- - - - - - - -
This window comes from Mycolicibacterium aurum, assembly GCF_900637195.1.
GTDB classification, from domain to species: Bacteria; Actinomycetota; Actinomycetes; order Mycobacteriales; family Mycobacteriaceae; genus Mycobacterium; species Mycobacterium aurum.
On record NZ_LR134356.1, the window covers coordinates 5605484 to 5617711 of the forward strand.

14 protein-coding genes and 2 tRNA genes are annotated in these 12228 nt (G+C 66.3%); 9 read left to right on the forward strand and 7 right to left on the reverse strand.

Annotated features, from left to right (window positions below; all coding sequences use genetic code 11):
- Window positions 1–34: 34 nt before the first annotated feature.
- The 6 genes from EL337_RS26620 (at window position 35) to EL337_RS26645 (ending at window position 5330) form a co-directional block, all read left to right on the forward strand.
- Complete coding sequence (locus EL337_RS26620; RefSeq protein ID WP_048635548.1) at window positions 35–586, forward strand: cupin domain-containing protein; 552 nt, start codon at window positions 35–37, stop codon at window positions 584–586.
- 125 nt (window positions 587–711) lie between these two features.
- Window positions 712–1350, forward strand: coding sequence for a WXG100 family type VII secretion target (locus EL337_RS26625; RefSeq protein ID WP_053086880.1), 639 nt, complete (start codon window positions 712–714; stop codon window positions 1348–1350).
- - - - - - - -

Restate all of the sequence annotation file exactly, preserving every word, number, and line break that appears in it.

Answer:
This window comes from Mycolicibacterium aurum, assembly GCF_900637195.1.
GTDB classification, from domain to species: Bacteria; Actinomycetota; Actinomycetes; order Mycobacteriales; family Mycobacteriaceae; genus Mycobacterium; species Mycobacterium aurum.
On record NZ_LR134356.1, the window covers coordinates 5605484 to 5617711 of the forward strand.

14 protein-coding genes and 2 tRNA genes are annotated in these 12228 nt (G+C 66.3%); 9 read left to right on the forward strand and 7 right to left on the reverse strand.

Annotated features, from left to right (window positions below; all coding sequences use genetic code 11):
- Window positions 1–34: 34 nt before the first annotated feature.
- The 6 genes from EL337_RS26620 (at window position 35) to EL337_RS26645 (ending at window position 5330) form a co-directional block, all read left to right on the forward strand.
- Complete coding sequence (locus EL337_RS26620; RefSeq protein ID WP_048635548.1) at window positions 35–586, forward strand: cupin domain-containing protein; 552 nt, start codon at window positions 35–37, stop codon at window positions 584–586.
- 125 nt (window positions 587–711) lie between these two features.
- Window positions 712–1350, forward strand: coding sequence for a WXG100 family type VII secretion target (locus EL337_RS26625; RefSeq protein ID WP_053086880.1), 639 nt, complete (start codon window positions 712–714; stop codon window positions 1348–1350).